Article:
What are motion anomalies in children with autism spectrum disorder (ASD)?

Updated: Sep 30, 2019
  • Author: James Robert Brasic, MD, MPH; Chief Editor: Caroly Pataki, MD  more...
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Answer

Motion anomalies are a prominent feature in a subset of individuals and have been reported at birth in some persons with autism. Motion analysis may provide evidence of autism in early infancy, before other manifestations occur. [11]

The motion anomalies demonstrated by children with autism are often highly characteristic and noticeable. An example of a motion typical in autism occurs when the child places a hand with fingers separately outstretched before the eyes and rapidly moves the hand back and forth. A similar experience results from moving up and down while gazing through the slats of Venetian blinds. This action is described as self-stimulation because it produces a visual sensation of movement. (See Presentation.)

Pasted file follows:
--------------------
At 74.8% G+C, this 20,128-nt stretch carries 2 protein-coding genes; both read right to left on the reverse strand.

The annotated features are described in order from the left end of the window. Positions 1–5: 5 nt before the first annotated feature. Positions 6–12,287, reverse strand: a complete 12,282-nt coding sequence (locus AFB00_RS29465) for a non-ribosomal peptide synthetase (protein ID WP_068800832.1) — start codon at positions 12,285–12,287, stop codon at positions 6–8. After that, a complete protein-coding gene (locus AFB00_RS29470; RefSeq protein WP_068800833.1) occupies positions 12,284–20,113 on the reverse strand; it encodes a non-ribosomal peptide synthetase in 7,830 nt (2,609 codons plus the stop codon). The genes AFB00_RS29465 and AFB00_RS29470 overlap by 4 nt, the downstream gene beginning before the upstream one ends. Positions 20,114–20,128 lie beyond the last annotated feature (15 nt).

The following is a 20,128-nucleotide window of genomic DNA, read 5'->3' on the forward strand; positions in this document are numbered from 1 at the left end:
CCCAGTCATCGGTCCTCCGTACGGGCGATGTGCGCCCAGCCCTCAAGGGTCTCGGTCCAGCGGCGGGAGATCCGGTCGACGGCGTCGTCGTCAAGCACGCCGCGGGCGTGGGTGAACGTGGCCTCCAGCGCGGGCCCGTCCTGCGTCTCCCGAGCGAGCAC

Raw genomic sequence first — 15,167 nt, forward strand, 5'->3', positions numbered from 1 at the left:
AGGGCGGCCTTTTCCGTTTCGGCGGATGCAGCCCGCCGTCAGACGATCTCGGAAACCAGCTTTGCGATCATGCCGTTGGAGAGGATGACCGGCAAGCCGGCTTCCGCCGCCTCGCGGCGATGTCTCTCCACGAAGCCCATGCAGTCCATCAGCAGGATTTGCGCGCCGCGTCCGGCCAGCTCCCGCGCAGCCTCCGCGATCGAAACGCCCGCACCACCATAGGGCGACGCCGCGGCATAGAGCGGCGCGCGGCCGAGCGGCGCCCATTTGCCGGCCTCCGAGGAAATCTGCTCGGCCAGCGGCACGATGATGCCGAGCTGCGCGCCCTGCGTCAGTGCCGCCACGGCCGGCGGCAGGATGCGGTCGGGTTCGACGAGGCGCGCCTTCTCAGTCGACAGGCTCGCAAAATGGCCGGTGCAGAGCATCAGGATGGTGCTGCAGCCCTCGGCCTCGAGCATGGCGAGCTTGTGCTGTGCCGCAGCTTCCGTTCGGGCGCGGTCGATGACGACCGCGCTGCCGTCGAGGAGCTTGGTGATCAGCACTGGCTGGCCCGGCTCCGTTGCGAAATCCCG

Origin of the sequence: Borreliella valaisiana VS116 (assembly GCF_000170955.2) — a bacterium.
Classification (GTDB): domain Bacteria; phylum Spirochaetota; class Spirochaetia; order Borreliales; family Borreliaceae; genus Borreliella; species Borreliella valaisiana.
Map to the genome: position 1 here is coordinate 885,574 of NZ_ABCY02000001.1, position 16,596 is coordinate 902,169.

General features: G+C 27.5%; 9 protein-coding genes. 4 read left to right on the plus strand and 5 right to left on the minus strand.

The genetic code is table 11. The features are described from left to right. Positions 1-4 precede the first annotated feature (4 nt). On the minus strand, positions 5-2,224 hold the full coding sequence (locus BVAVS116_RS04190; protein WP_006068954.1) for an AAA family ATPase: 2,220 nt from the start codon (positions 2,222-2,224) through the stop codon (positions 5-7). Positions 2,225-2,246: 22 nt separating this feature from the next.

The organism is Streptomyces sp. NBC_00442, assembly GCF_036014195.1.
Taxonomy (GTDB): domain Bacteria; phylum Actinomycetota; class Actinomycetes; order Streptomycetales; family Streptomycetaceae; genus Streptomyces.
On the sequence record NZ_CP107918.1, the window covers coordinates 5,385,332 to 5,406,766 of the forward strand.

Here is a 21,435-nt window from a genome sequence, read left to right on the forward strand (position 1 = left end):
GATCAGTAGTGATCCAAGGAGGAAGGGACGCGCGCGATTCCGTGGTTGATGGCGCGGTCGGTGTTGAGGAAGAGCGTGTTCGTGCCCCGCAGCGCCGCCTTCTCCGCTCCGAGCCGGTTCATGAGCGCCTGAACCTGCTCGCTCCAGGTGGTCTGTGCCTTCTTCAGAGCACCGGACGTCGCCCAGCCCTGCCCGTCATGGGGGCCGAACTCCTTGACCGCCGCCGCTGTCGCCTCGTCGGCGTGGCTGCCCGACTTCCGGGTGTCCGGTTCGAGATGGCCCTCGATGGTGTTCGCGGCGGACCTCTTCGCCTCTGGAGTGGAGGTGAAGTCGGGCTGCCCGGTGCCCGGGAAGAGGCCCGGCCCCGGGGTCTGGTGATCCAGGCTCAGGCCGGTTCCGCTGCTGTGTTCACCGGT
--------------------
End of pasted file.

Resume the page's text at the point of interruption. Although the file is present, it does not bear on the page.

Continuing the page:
Many of the motions of children with autism appear to be attempts to provide themselves with sensory input in a barren environment. Through special education, children may learn to suppress the movements, although these may subsequently be exhibited at times of particular stress or excitement.


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